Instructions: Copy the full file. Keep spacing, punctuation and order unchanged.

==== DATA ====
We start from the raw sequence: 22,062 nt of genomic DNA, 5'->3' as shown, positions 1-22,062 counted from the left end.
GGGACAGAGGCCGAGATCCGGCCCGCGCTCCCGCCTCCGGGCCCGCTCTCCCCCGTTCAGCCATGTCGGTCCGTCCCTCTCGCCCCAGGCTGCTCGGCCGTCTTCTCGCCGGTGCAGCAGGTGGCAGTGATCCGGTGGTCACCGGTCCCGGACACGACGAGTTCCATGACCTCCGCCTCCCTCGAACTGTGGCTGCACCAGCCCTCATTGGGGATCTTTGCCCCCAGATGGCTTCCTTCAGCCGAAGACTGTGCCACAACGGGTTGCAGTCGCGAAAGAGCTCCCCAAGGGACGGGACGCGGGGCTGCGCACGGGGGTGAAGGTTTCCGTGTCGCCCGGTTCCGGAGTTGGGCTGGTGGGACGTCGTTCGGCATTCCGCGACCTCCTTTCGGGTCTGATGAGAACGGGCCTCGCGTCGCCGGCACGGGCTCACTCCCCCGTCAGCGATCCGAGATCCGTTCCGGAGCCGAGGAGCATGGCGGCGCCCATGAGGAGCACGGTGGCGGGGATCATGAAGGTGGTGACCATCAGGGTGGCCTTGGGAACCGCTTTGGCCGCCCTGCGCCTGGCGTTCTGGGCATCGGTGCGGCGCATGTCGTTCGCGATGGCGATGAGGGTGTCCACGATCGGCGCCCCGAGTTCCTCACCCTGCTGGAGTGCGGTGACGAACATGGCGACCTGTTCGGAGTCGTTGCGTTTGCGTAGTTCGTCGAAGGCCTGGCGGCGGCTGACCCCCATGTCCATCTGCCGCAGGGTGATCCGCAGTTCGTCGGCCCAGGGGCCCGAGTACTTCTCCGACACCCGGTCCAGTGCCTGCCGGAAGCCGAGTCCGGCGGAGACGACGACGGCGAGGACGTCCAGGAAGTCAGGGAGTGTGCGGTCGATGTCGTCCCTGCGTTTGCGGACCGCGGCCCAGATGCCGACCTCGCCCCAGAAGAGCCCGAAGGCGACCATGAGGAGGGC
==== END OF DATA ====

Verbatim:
We start from the raw sequence: 22,062 nt of genomic DNA, 5'->3' as shown, positions 1-22,062 counted from the left end.
GGGACAGAGGCCGAGATCCGGCCCGCGCTCCCGCCTCCGGGCCCGCTCTCCCCCGTTCAGCCATGTCGGTCCGTCCCTCTCGCCCCAGGCTGCTCGGCCGTCTTCTCGCCGGTGCAGCAGGTGGCAGTGATCCGGTGGTCACCGGTCCCGGACACGACGAGTTCCATGACCTCCGCCTCCCTCGAACTGTGGCTGCACCAGCCCTCATTGGGGATCTTTGCCCCCAGATGGCTTCCTTCAGCCGAAGACTGTGCCACAACGGGTTGCAGTCGCGAAAGAGCTCCCCAAGGGACGGGACGCGGGGCTGCGCACGGGGGTGAAGGTTTCCGTGTCGCCCGGTTCCGGAGTTGGGCTGGTGGGACGTCGTTCGGCATTCCGCGACCTCCTTTCGGGTCTGATGAGAACGGGCCTCGCGTCGCCGGCACGGGCTCACTCCCCCGTCAGCGATCCGAGATCCGTTCCGGAGCCGAGGAGCATGGCGGCGCCCATGAGGAGCACGGTGGCGGGGATCATGAAGGTGGTGACCATCAGGGTGGCCTTGGGAACCGCTTTGGCCGCCCTGCGCCTGGCGTTCTGGGCATCGGTGCGGCGCATGTCGTTCGCGATGGCGATGAGGGTGTCCACGATCGGCGCCCCGAGTTCCTCACCCTGCTGGAGTGCGGTGACGAACATGGCGACCTGTTCGGAGTCGTTGCGTTTGCGTAGTTCGTCGAAGGCCTGGCGGCGGCTGACCCCCATGTCCATCTGCCGCAGGGTGATCCGCAGTTCGTCGGCCCAGGGGCCCGAGTACTTCTCCGACACCCGGTCCAGTGCCTGCCGGAAGCCGAGTCCGGCGGAGACGACGACGGCGAGGACGTCCAGGAAGTCAGGGAGTGTGCGGTCGATGTCGTCCCTGCGTTTGCGGACCGCGGCCCAGATGCCGACCTCGCCCCAGAAGAGCCCGAAGGCGACCATGAGGAGGGC